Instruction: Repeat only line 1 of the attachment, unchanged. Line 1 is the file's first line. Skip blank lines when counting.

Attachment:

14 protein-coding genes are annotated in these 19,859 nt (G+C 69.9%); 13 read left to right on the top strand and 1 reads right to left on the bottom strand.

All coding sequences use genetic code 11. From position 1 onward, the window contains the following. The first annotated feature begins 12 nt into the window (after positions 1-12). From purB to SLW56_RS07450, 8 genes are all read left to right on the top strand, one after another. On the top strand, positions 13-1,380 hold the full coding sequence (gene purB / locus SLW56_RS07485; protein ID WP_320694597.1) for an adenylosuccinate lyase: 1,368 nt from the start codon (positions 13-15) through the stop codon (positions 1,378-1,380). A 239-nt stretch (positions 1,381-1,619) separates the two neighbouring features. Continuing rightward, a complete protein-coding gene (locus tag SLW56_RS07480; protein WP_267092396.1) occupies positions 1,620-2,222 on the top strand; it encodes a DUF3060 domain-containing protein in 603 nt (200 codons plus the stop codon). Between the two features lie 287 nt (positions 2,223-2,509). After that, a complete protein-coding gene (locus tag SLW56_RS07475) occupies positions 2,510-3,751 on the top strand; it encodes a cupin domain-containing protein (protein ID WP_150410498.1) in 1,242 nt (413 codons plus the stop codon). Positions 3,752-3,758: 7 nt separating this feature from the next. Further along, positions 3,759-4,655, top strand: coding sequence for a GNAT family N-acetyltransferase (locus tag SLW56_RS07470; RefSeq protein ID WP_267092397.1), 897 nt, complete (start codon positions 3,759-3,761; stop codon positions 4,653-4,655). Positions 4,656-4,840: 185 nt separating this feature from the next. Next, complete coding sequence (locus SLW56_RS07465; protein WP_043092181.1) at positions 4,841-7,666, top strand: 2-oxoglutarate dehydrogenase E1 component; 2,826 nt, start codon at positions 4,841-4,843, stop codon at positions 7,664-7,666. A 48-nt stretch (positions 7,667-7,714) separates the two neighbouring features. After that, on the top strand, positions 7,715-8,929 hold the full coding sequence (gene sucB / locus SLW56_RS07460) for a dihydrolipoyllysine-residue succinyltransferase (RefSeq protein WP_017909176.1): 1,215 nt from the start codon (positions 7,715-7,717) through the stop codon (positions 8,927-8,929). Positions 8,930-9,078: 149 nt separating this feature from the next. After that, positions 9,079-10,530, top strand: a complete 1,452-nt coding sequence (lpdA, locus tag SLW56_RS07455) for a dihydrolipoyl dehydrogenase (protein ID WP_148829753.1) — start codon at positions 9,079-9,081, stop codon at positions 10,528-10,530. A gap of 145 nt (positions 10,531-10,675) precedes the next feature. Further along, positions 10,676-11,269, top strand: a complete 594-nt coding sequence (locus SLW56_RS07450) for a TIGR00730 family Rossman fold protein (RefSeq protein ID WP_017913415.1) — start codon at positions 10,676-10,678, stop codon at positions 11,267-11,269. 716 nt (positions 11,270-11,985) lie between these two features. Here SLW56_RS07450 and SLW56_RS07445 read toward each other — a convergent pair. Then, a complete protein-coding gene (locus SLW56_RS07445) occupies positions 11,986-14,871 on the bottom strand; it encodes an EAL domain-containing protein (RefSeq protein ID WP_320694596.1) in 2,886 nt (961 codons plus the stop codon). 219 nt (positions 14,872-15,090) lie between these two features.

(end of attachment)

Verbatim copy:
14 protein-coding genes are annotated in these 19,859 nt (G+C 69.9%); 13 read left to right on the top strand and 1 reads right to left on the bottom strand.